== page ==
Vestas wind turbines operate across the globe, with 24,600 employees under the company's umbrella ©Vestas
Vestas wind turbines operate across the globe, with 24,600 employees under the company's umbrella ©Vestas

Case study: procurement helped Vestas win top spot

Rebecca Ellinor Tyler is former editor of Supply Management
6 September 2019

Vestas has installed more wind-power technology than any other company – and its market-leading position has been credited to procurement excellence.

From its initial foray into wind energy in the 1970s, Vestas Wind Systems is now the top turbine-maker in the world. Latest Bloomberg data shows it has a global market share of 22%, with 10.1GW of its onshore turbines commissioned in 2018. The company says its global procurement team has contributed greatly to its industry-leading rank, with best-in-class industry margins and profit margins (9.5% EBIT margin in 2018) and a record order backlog of more than €28bn.

CPO Keith Forsyth says procurement’s proactive engagement in sales activities, with more than 100 sales tenders in 2018, has enabled the business to win in key markets such as Brazil, Russia and Argentina by developing market-specific strategies and building partnerships with suppliers. “In parallel, it has led an end-to-end cost-removal programme, focused on building capabilities and total cost reduction by driving a customer-focused mindset, early involvement of the full value chain and key suppliers,” he says.

The Danish company, whose origins can be traced back to 1898, designs, manufactures, installs and services wind turbines, with 101GW operating across 80 countries. Last year, Vestas’ COO Jean-Marc Lechêne was ranked the most influential supply chain leader in Denmark for 2018 by Supply Chain Media at Copenhagen Business School, and this year the company was awarded for procurement excellence at the World Procurement Awards.

The global procurement team comprises more than 350 people, around a third of whom are based at Vestas’ headquarters in Denmark, with the remainder spread around the world. Global procurement is responsible for supply chain management activities across the company.

It is structured as a matrix organisation, with global category management teams and five regional procurement offices (RPOs), explains Forsyth. “This enables procurement to be close to the customer and ensure the supply chain it sets up reflects the values of customers,” he says.

Forsyth says a structured process is developed for supplier relationship management, which enables procurement and suppliers to play a key role in everything from design to manufacturing to service. In addition, global procurement focuses on supporting top-line sales growth through active involvement in all regional sales teams.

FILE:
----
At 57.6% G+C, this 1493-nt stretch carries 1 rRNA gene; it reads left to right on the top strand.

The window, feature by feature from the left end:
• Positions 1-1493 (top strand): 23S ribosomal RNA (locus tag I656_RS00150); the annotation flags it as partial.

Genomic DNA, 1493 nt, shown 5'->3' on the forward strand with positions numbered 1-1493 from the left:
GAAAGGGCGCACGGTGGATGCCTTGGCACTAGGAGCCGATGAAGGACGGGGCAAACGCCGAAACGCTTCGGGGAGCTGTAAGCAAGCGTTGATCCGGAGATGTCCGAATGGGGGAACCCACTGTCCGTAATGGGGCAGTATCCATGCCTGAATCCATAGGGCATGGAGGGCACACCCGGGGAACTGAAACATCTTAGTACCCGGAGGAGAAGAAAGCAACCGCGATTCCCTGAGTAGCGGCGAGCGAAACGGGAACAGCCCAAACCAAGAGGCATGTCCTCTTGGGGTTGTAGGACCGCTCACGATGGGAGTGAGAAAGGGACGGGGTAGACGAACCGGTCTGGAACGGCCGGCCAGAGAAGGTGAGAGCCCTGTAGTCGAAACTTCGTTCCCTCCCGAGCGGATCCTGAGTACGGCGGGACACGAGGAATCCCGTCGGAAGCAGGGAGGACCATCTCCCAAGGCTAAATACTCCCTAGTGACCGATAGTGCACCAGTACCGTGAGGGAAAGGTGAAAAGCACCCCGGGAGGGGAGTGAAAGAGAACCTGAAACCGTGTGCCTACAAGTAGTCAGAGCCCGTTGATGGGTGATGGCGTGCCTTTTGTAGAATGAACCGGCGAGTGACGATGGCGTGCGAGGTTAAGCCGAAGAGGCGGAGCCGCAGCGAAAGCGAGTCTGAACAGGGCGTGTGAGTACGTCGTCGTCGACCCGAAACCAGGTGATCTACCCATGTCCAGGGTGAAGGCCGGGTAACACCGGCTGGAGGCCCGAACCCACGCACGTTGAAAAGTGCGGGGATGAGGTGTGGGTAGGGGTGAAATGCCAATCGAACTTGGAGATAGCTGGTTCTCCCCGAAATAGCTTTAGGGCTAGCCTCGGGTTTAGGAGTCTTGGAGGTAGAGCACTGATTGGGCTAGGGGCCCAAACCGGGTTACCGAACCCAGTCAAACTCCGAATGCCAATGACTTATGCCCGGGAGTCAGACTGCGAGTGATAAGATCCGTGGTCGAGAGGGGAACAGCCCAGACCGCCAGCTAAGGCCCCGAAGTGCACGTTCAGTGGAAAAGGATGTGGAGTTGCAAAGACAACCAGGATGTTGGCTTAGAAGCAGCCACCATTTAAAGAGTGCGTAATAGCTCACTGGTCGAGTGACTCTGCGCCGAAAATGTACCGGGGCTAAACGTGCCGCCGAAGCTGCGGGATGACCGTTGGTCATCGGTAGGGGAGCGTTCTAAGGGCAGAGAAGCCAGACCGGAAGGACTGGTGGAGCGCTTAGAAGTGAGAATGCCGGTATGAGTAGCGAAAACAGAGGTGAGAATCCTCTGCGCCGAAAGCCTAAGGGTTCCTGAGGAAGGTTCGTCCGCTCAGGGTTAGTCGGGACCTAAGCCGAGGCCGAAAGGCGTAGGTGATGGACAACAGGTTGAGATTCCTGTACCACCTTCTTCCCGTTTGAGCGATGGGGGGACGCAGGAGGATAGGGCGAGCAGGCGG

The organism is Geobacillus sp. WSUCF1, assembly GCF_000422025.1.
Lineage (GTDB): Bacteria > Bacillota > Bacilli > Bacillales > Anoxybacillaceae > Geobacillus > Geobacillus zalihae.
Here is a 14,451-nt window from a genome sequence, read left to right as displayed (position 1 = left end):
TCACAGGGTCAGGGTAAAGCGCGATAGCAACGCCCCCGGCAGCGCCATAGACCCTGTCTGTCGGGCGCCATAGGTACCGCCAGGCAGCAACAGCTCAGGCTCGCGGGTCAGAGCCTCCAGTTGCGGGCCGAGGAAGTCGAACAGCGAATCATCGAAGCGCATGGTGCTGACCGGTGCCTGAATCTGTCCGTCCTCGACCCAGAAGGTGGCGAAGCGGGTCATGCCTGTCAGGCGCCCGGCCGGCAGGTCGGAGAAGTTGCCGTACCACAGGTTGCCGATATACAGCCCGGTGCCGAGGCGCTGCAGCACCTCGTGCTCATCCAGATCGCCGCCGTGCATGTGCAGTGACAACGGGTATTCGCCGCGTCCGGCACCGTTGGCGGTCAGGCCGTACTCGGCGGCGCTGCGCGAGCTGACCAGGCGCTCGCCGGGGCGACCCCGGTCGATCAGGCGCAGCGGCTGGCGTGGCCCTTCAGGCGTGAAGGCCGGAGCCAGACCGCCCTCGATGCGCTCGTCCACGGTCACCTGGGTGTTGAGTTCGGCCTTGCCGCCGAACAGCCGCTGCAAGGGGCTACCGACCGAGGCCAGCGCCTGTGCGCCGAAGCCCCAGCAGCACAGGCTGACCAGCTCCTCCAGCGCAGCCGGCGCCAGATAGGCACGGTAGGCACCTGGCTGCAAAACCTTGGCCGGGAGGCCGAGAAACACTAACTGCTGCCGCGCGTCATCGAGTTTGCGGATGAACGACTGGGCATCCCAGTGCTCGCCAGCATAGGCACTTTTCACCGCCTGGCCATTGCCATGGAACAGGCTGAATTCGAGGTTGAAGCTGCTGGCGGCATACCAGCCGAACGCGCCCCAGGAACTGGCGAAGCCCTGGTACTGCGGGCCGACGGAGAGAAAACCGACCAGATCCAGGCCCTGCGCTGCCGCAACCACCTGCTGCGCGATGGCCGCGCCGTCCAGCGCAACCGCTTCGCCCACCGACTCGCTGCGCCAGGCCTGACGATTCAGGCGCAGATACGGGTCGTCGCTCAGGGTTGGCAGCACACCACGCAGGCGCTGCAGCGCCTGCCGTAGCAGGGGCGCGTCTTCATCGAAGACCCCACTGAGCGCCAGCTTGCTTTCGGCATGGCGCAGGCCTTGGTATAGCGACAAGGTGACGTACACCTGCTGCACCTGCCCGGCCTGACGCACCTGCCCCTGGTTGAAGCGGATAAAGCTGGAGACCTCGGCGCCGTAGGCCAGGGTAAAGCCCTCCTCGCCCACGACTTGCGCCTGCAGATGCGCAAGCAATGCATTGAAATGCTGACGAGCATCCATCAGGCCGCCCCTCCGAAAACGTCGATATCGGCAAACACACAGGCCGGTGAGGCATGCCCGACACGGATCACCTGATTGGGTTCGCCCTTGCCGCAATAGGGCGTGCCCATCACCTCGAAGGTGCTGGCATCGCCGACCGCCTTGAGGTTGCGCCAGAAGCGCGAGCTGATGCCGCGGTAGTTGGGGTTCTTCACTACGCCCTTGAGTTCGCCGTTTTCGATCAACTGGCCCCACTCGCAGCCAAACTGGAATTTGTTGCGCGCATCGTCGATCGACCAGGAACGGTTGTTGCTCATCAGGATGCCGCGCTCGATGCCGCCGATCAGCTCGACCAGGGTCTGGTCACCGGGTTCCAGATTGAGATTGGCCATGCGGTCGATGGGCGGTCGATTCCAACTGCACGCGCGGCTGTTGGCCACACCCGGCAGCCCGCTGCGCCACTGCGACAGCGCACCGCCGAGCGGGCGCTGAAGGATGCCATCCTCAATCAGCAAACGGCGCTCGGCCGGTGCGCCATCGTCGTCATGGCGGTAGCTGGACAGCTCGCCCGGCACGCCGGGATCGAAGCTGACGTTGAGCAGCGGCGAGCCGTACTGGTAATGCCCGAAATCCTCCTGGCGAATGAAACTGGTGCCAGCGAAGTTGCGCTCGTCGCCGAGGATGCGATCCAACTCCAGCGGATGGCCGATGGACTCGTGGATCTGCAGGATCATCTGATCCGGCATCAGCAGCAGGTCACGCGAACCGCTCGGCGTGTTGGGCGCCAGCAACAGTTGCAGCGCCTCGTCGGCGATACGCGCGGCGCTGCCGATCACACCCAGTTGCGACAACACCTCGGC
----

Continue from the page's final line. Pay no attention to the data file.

Together with a keen focus on the customer, Forsyth says building the capability of procurement personnel has been at the heart of the programme. This, he says, is bringing benefits to both the team, in terms of creating an active learning environment, and generating value for Vestas and its customers.

Procurement is recognised internally as a strategic partner that has helped with company-wide wins of cost reduction, sales growth and improved quality and safety performance. All this leads to excellent feedback. “Employee survey results have improved,” says Forsyth, “and our annual supplier survey also shows, while tough at times, our suppliers rate Vestas higher on collaboration.”

Force majeure

Beginning as blacksmiths in 1898, the Hansen family built a manufacturing company that by 1968 was exporting hydraulic cranes to 65 countries. It moved into wind turbines in the 1970s and 1980s, overcoming an initial design fault by producing its own fibreglass parts. By the 1980s, early investment was paying off with ever-growing orders, particularly from the US. In 1985, US company Zond ordered a further 1,200 turbines, but on the second shipment, the delivery company went bankrupt and Vestas missed its deadline. The following year, the Danish government changed tax laws on turbines and halved the rebate. Vestas narrowly averted financial collapse, deciding in 1987 to focus solely on wind. It sold much of the group and established stock-based company Vestas Wind Systems.

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